When we starting using Trello for candidate tracking, we were highly motivated to have it handle all our communication and workflow for candidates.
@trello why isn't there a simple way for a user to be notified by email specifically when they get assigned to a card (w/o all other notif)— Bill Scott (@billwscott) January 25, 2014
One mistake I made early on was subscribing directly to our talent tracking board. And then when I installed the Trello iPhone and iPad apps it became unbearable. I was sitting in a meeting when suddenly my phone, tablet and laptop were all beeping like crazy. Someone was doing a bunch of updates and I was being told about everything on every device. So, I did what most people would do. I just turned off the notifications on my devices.
As we started using Trello, we found ourself still sending emails to each other to nudge us along. Frankly I felt the notification system was broken. And tweeted to that effect as shown above.
Afterwards, I spent a little time playing with notifications and here is what I discovered. Notifications in Trello are actually quite powerful. You just have to make sure
- You are requesting the right amount of notifications
- You set up the types of notification that work best for you
- You know how to trigger notifications (and when they get automatically triggered)
- Everyone on the team receives notifications (in whatever form keeps them responsive)
Request the right amount of notifications
Unsubscribe from all boards. This was a big mistake on my part. I had subscribed to the board itself. This created an enormous amount of noise and was why I ended up turning all notifications off and led to me missing the power of trello notications.
Subscribe only to cards that you really want notifications on. Remember you will get pinged every time that card moves to another list or any action happens on the card. Make sure you want that to happen.
Assign yourself to a card only when you are really responsible for the card. Don’t use this as a means for getting notifications. That is what subscribe is used for. Remember, notification is a by-product of assigning yourself to a card or being assigned to a card.
Set up the types of notification that works best for you
There are several different avenues of notification. Understanding them and deciding on what is right for you is key to being happy and productive with Trello or being frustrated.
1. Passive notification
This one happens automatically. When you visit the Trello board (on whichever platform) you will see a red alert icon signaling you have notifications.
You will also see alerts on individual cards.
2. Active notification on your device
Download the iOS or Android Trello app and make sure you turn on notifications. You can customize this through the normal phone OS settings.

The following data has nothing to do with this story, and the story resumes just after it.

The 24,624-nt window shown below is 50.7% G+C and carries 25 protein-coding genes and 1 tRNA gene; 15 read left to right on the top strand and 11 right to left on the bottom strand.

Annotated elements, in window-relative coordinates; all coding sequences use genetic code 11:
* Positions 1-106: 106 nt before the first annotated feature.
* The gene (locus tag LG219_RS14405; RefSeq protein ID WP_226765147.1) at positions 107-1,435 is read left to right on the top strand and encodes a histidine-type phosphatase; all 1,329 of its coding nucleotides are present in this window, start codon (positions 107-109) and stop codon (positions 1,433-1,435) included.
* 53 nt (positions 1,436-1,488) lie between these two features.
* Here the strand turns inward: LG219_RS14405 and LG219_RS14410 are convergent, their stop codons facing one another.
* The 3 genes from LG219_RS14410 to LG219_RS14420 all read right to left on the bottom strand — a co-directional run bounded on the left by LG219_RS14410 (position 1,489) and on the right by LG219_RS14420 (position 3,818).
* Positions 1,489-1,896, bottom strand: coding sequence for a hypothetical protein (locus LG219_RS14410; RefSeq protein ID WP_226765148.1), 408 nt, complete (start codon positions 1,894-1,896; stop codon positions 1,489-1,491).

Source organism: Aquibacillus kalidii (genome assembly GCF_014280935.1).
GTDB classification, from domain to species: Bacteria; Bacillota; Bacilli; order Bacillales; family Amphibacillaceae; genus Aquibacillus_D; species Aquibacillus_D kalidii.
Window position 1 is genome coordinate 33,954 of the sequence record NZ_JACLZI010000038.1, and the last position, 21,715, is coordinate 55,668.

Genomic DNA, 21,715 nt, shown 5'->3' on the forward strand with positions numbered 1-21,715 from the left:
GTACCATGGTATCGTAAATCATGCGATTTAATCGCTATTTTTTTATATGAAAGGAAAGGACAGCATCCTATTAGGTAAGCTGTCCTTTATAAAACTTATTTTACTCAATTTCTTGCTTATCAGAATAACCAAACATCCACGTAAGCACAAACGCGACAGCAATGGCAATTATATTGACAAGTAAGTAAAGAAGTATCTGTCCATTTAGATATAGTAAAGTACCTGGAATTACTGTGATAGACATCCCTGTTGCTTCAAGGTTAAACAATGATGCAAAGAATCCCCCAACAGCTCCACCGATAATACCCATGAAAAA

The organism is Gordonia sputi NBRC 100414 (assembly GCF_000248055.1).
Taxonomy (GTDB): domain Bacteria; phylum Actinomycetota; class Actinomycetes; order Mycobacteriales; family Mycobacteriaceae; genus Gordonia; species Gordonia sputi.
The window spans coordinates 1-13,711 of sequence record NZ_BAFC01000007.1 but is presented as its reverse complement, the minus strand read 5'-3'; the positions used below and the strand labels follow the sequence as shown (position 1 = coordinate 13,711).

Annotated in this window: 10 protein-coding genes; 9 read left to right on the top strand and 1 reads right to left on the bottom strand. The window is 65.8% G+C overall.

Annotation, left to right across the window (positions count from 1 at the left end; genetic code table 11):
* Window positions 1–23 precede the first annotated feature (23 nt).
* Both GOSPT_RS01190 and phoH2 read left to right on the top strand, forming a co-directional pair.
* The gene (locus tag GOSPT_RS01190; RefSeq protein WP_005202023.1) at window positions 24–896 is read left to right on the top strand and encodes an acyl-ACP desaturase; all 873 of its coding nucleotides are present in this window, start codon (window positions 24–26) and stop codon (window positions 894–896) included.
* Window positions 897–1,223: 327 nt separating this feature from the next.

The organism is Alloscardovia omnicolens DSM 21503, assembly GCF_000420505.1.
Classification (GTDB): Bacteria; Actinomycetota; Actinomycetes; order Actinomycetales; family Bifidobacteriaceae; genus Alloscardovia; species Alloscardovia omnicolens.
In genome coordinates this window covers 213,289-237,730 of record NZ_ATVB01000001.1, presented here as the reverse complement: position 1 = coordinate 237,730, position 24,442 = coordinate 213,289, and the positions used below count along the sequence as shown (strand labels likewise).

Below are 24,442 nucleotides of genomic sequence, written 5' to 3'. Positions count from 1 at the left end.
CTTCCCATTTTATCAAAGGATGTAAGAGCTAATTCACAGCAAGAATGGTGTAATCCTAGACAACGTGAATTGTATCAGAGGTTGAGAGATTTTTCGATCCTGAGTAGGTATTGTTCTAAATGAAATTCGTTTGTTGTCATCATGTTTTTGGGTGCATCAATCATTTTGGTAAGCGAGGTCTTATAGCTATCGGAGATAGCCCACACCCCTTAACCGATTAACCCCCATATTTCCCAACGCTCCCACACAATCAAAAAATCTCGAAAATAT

This is the most effective way to ensure you don't miss a notification. But it can be noisy. You will want to play with how the alerts are shown on your device.
3. Active alerts on your desktop
Go to your Trello Settings page and enable the “Allow Desktop Notifications”. This will allow Trello to be able to use the normal desktop notification system on you laptop’s OS. This is really effective during the day at work. Clicking on desktop notifications takes you directly to where the notification originated.
4. Email notifications
For this one you can set the frequency of email notifications.
How to notify others
You can use the @ mention syntax to send a one-time notification to another Trello member of the board. Simply type '@' in a comment field and start typing their name. You will see an autocomplete popup. From there you can choose the person to notify. The full comment will be sent to them as a notification (through one or more of the types of notification mentioned above.)
Members also get notified if they are
- Subscribed to a card (will get all activity notifications for the card)
- Assigned to a card (will get all activity notifications for the card)
- Subscribed to a board (will get ALL activity for everything on the board)
Don't use assigning someone to a card as a means of notification. Assignment means responsibility for the card. If they are responsible, then yes they should be assigned or assign themselves to the card. Just know that notifications will come on any activity on the card.
The bottom line is every member of the Trello board needs to
- Request just the right amount and type of notifications
- Know how to trigger notifications (and when they get automatically triggered)
If you ensure that, I believe Trello is a really powerful tool for managing a workflow without having to resort to email. It feels pretty natural for managing a talent pipeline.